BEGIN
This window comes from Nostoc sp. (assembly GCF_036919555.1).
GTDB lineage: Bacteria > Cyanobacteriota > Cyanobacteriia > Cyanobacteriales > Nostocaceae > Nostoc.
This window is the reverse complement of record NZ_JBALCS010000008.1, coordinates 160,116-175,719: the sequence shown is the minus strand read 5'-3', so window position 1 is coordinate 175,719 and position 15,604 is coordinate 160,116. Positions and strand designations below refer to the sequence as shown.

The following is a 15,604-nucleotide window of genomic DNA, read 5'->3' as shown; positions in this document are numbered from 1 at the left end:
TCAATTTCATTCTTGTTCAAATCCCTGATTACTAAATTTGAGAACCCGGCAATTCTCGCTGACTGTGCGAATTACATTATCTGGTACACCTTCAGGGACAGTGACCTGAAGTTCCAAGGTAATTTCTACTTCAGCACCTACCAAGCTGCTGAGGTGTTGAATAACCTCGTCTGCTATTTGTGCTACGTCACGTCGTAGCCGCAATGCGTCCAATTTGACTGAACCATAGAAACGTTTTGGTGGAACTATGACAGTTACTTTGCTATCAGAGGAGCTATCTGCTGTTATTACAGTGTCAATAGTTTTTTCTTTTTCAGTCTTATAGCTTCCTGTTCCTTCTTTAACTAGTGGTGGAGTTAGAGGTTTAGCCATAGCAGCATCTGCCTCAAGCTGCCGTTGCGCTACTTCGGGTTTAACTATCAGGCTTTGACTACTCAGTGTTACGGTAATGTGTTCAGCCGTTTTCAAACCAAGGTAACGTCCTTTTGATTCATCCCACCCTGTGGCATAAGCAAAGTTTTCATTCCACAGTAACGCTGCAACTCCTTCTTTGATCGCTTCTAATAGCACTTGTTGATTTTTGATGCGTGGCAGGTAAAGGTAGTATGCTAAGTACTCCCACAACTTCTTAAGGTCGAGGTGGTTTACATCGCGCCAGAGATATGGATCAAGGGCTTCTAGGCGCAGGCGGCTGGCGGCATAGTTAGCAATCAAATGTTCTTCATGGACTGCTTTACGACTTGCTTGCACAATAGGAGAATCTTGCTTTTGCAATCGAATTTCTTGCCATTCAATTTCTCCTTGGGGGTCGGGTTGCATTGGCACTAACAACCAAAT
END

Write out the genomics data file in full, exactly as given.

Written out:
This window comes from Nostoc sp. (assembly GCF_036919555.1).
GTDB lineage: Bacteria > Cyanobacteriota > Cyanobacteriia > Cyanobacteriales > Nostocaceae > Nostoc.
This window is the reverse complement of record NZ_JBALCS010000008.1, coordinates 160,116-175,719: the sequence shown is the minus strand read 5'-3', so window position 1 is coordinate 175,719 and position 15,604 is coordinate 160,116. Positions and strand designations below refer to the sequence as shown.

The following is a 15,604-nucleotide window of genomic DNA, read 5'->3' as shown; positions in this document are numbered from 1 at the left end:
TCAATTTCATTCTTGTTCAAATCCCTGATTACTAAATTTGAGAACCCGGCAATTCTCGCTGACTGTGCGAATTACATTATCTGGTACACCTTCAGGGACAGTGACCTGAAGTTCCAAGGTAATTTCTACTTCAGCACCTACCAAGCTGCTGAGGTGTTGAATAACCTCGTCTGCTATTTGTGCTACGTCACGTCGTAGCCGCAATGCGTCCAATTTGACTGAACCATAGAAACGTTTTGGTGGAACTATGACAGTTACTTTGCTATCAGAGGAGCTATCTGCTGTTATTACAGTGTCAATAGTTTTTTCTTTTTCAGTCTTATAGCTTCCTGTTCCTTCTTTAACTAGTGGTGGAGTTAGAGGTTTAGCCATAGCAGCATCTGCCTCAAGCTGCCGTTGCGCTACTTCGGGTTTAACTATCAGGCTTTGACTACTCAGTGTTACGGTAATGTGTTCAGCCGTTTTCAAACCAAGGTAACGTCCTTTTGATTCATCCCACCCTGTGGCATAAGCAAAGTTTTCATTCCACAGTAACGCTGCAACTCCTTCTTTGATCGCTTCTAATAGCACTTGTTGATTTTTGATGCGTGGCAGGTAAAGGTAGTATGCTAAGTACTCCCACAACTTCTTAAGGTCGAGGTGGTTTACATCGCGCCAGAGATATGGATCAAGGGCTTCTAGGCGCAGGCGGCTGGCGGCATAGTTAGCAATCAAATGTTCTTCATGGACTGCTTTACGACTTGCTTGCACAATAGGAGAATCTTGCTTTTGCAATCGAATTTCTTGCCATTCAATTTCTCCTTGGGGGTCGGGTTGCATTGGCACTAACAACCAAAT